Important advances have been made in developing culture systems for derivation, expansion, and differentiation of many different stem cell types, but significant hurdles remain. Currently, these hurdles include a lack of physiologically relevant microenvironments to provide defined cues to cells in the appropriate spatial and temporal context; robust scaling of culture and differentiation systems to provide sufficient numbers and quality of cells for biomedical applications; standardizing molecular and phenotypic metrics to characterize and define stem cells and their progeny; and monitoring, understanding, and regulating heterogeneous populations of cells in culture. In this issue, Simoes et al.  describe isolation and expansion of mesenchymal stem cells (MSCs) from umbilical cord matrix under defined serum-/xeno-free conditions. This study advances cell processing toward producing safer stem cell populations for cellular therapies. Rafiq et al.  explain the effects of oxygen and media exchange on human MSC metabolism and expansion. This article illustrates how laboratory experiments can guide development of scalable stem cell expansion systems. Choi and Murphy  report the development of an experimental platform to facilitate screening of the effects of inorganic biomaterial coatings on MSCs and identified a novel role of mineral coating morphology on hMSC expansion and osteogenic differentiation. Vincent et al.  report that substrate mechanics regulate MSC migration, suggesting that the mechanical microenvironment may regulate contributions of MSCs to development and regeneration in vivo.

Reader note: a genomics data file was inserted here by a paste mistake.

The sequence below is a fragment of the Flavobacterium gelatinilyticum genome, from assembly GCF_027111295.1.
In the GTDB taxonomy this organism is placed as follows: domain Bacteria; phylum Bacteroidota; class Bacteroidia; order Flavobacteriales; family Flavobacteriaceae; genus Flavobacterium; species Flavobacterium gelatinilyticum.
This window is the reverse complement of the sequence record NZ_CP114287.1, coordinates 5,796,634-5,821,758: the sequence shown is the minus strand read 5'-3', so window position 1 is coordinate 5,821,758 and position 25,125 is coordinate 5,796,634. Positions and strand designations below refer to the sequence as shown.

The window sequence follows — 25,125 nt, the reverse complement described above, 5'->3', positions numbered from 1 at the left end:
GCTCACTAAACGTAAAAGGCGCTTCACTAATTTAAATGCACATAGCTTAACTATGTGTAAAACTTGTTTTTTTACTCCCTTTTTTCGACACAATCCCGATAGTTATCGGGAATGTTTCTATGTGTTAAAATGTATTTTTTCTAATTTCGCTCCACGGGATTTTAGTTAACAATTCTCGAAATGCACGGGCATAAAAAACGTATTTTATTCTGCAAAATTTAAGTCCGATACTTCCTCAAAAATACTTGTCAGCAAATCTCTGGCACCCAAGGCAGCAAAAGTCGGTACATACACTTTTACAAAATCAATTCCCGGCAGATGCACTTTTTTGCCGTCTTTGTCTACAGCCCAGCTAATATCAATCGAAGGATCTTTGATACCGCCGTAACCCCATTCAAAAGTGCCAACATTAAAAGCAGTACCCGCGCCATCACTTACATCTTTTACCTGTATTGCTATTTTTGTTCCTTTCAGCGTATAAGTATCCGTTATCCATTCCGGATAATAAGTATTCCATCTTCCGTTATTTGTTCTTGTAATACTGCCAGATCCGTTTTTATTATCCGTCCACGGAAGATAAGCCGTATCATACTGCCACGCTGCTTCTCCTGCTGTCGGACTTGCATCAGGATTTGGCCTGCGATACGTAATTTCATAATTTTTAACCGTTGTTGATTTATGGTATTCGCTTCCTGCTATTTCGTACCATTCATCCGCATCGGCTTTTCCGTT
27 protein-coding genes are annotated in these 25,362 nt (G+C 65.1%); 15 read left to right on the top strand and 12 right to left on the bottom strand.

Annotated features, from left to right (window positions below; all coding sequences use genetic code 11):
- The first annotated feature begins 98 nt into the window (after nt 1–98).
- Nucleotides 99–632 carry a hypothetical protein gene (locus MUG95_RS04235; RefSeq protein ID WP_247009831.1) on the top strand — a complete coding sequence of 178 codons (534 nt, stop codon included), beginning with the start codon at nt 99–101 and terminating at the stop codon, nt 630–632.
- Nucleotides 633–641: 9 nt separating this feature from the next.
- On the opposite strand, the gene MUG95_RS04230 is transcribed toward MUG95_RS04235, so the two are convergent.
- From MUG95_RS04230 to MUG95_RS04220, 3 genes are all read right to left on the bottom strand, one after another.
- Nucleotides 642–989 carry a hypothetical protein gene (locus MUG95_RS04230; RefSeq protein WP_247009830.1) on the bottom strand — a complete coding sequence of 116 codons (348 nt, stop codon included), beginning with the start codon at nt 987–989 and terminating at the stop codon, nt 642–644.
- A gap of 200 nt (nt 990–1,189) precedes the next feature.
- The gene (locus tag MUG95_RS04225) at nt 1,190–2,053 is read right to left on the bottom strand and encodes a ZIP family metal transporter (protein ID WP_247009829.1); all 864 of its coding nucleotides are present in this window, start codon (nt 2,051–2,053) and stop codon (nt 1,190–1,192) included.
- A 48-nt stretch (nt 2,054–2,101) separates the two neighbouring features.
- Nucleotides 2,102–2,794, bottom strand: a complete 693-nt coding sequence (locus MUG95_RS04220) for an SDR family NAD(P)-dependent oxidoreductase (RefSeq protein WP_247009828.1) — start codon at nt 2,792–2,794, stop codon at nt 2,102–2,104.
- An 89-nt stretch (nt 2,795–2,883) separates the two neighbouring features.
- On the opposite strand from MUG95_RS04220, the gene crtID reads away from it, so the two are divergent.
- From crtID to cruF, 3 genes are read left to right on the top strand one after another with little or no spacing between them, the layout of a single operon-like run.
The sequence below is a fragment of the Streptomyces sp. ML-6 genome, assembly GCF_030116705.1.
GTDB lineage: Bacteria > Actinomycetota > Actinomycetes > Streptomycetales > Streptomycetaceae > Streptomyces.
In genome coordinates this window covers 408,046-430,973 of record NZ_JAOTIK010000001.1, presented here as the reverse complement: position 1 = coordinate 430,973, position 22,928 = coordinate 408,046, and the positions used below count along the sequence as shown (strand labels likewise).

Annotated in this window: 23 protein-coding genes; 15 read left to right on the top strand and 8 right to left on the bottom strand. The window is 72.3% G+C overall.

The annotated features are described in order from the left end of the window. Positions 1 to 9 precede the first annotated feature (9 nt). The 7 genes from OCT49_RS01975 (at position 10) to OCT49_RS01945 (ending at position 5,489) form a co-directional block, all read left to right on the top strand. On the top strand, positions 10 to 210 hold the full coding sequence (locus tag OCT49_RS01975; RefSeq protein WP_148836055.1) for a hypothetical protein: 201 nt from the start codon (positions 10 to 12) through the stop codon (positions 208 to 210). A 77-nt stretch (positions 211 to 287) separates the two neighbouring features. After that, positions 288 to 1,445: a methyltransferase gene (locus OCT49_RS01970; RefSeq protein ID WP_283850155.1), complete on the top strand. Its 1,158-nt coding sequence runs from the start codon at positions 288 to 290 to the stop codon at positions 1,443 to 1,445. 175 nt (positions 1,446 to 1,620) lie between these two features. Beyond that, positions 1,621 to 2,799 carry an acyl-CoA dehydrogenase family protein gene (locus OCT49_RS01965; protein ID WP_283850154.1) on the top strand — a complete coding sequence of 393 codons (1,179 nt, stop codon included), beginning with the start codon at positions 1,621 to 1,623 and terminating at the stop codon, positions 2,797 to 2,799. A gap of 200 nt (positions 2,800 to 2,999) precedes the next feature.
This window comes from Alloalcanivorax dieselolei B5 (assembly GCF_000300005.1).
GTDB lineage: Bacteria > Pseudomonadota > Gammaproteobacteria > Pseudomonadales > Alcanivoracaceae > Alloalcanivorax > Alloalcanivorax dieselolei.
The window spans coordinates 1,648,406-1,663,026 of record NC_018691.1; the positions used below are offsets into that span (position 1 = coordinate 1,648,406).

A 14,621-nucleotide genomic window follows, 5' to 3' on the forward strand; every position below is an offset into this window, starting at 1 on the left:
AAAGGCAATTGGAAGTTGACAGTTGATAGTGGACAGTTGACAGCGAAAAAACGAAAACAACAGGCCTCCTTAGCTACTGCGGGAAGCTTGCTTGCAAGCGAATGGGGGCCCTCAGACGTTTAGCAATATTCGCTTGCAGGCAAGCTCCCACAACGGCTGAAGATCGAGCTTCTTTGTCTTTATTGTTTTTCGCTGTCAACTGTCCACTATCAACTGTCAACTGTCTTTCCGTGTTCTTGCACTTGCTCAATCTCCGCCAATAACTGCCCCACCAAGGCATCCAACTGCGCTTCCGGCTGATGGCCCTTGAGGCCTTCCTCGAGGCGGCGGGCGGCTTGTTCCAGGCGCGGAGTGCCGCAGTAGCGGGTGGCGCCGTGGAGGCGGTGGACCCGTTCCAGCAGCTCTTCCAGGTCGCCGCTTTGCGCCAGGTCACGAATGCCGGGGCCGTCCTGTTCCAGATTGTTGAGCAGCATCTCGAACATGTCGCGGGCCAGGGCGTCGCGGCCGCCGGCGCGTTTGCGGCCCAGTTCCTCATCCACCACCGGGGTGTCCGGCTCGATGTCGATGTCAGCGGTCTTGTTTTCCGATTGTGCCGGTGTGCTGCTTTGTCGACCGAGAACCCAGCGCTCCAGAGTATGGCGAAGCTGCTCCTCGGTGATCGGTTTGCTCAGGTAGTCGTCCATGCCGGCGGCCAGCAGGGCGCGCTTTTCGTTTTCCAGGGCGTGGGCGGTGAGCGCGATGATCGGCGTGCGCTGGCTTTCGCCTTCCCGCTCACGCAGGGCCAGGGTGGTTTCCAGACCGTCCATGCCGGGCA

Translating advances in stem cell science and engineering to the clinic will require expertise in tissue engineering, including designing and fabricating microenvironments to support cells, guide their function, and facilitate delivery.